Elusive Darkness

Today’s post comes from Barbara in Rivertown

Just as “sound pollution” makes it difficult in most of our country to find a place where there is complete quiet, “light pollution” means it’s difficult to find a place that is totally dark. You may have seen a map like this of the United States, showing our light-polluted spaces. Some of the ramifications in my life:

– The only time I have really seen the Milky Way was on a trip to Utah in 1995.

– I’ve learned to use an eyeshade in the times of more daylight, allowing me to sleep better. And when I get up in middle lf night, I don’t really need a night-light to find my way to the bathroom.

A dancer friend writes a couple of blog posts a month, and her November 28 post is about what she calls “holy darkness”.    I quote:

– “Darkness is the absence of light but it is not the absence of the Divine.”

– “Years ago friends told me about a lecture exploring how electric lights have completely changed our relationship to night and experience with darkness. Our conversation inspired us to experiment with fasting from electric lights for an entire night. We call it our holy darkness practice. We bring out candles and get very cozy. “

I hope to find a night soon, at this darkest time of year, when I can spend at least a couple of hours with just candle light, and experience what I can of darkness. How long I will last without my lamps, lighted screens, and phones I cannot say. I might read a book by candle light, or find someone to tell stories with. I will be sure to do this AFTER supper… I don’t feel like cooking over a candle flame.

What would you do with an evening of “total” darkness, except for candle light?

51 thoughts on “Elusive Darkness”

  1. As a person who cares about words, I have to register an old disgruntlement with the phrase “light pollution.” This is not a complaint against you, my friend, but with a too-common sloppiness of thought. Pollution, by definition, is toxic or at least unhealthy. Electric light, while it might be disagreeable or unappealing, is not poisonous.

    You, BiR, have been in a place where darkness is total, for you were at the cabin I owned on the cliff overlooking Lake Superior. That spot is about as free of artificial light as anywhere can be in the modern world. The darkness there is profound. Starlight and the Aurora Borealis are compensatorily intense.

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    1. You put a word in my mouth that I don’t use. I don’t like to say “never” (and am similarly averse to “always”). The article you cite agrees with my sense that excessive light is undesirable and somewhat harmful. My unhappiness with calling it “pollution” remains.

      We don’t disagree on the main point. There is too much damn light at night, especially in urban areas.

      In the first month I spent in my Highland Park home I attended a neighborhood meeting. My neighbors wanted to put a sodium vapor light up over our alley to prevent crime. We were all asked if we would pay $10 a month to erect and maintain the light. I revealed my politics by saying I would contribute $10 a month to keep such a thing from happening.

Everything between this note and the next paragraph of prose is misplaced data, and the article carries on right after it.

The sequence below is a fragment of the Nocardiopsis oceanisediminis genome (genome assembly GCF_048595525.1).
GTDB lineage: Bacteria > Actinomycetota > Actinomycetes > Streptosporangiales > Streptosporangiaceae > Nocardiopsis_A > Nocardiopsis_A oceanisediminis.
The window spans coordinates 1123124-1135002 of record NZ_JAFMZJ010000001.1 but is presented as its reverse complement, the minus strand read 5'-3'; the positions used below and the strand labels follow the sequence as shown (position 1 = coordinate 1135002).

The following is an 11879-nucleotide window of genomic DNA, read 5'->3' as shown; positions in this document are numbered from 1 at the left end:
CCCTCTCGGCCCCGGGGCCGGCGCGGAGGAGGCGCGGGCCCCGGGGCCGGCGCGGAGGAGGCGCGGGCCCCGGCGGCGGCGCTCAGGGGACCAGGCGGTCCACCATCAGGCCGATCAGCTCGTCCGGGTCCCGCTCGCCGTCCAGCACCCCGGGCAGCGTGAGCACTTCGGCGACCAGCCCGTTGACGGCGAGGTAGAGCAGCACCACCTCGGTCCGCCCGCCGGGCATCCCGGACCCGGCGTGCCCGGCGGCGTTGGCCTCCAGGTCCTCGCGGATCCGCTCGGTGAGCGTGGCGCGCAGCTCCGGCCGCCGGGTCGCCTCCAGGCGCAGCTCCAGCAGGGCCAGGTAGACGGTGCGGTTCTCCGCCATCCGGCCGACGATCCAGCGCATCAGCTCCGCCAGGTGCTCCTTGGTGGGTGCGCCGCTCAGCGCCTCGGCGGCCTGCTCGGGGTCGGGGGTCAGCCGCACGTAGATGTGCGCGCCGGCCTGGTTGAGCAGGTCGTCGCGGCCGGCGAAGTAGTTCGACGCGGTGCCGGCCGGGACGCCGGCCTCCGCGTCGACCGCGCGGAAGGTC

Liked by 3 people

  2. We’ve talked previously, I think, about what people did before the advent of artificial lighting. They tended to sleep in two portions with a period of wakefulness in between. In this wakeful period they would read, write, have a snack, sew or knit and sometimes visit neighbors. I could do any of those things (except knitting- I don’t knit). I don’t think the neighbors would appreciate a visit, though.

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  3. Morning all. I’m not good at just sitting, so this is a difficult question for me. Maybe if I had my Walkman (yes, they do still exist) I could listen to a book while enjoying the darkness??? My guess is, however, that after sitting still in the darkness for a bit, I will doze off!

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  4. Once on a camping trip (Child was about 8), we had to make a midnight run to the loo. We were in northern Wisconsin and the sky was sparkling with an abundance of stars. Having been raised in the middle of a big city, Child had never seen anything like it. It did make me a little sad that a night sky filled with stars is not something that many young folks will never see.

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    1. Great video, thanks for posting it Steve. My friend, Melissa Greener, has one of Mitch Greenfield’s Novax Fanned Fret System guitars. I watched this video with great interest as another friend and former co-worker of mine, Charlie Hoffman, is also a fine guitar maker. Exquisite work.

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  5. When I have gone camping – or to a friend’s cabin – what I appreciate about the darkness is the ability to just sit and listen to the sounds of the world. Perhaps chat with whoever may also be there, but mostly to appreciate what is immediately there. No distractions or extra entertainments. If I had a whole evening or two or three, I might write (I kept a journal when Daughter was nursing that was frequently written in the dark…there are many entries that I can only sort of read – but it was useful to write, even if I can’t read it now).

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  6. Farmers and ranchers like those vapor lights for safety and protection. I don’t know if light scares off the coyotes or mountain lions out here, but at least you can see what is wandering around your yard. It is a comfort to see them as you drive in the wildness out here.

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  7. Same as most replies, my “total darkness” is in the BWCAW. I always enjoy a campfire. As the embers die to nothing, the darkness gradually creeps in and becomes absolute unless the sky is clear, in which case there is some light–full moons up there are amazing.

    But I’ve had nights up there where it is so dark I can’t see the tent material inches from my face. I savor the dark even as I simultaneously fear it because it’s such a rare occurrence and I lose confidence if I can’t see even a few feet in front of me when I’m outside. But boy oh boy, when I’m in total darkness, my hearing rapidly improves. 😉

    Chris in O-town

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  8. We had so many differing Christmas routines (at least 4) that we decided we needed something that was just ours. We decided on solstice.

    On the longest night of the year, we don’t turn on electric lights. We light some candles (and we use some battery powered candles). We lay out a smorgasbord while we can still see, and then we devote the evening to grazing and talking to each other. Usually sometime before 9pm, we’re relaxed and tired and off to bed.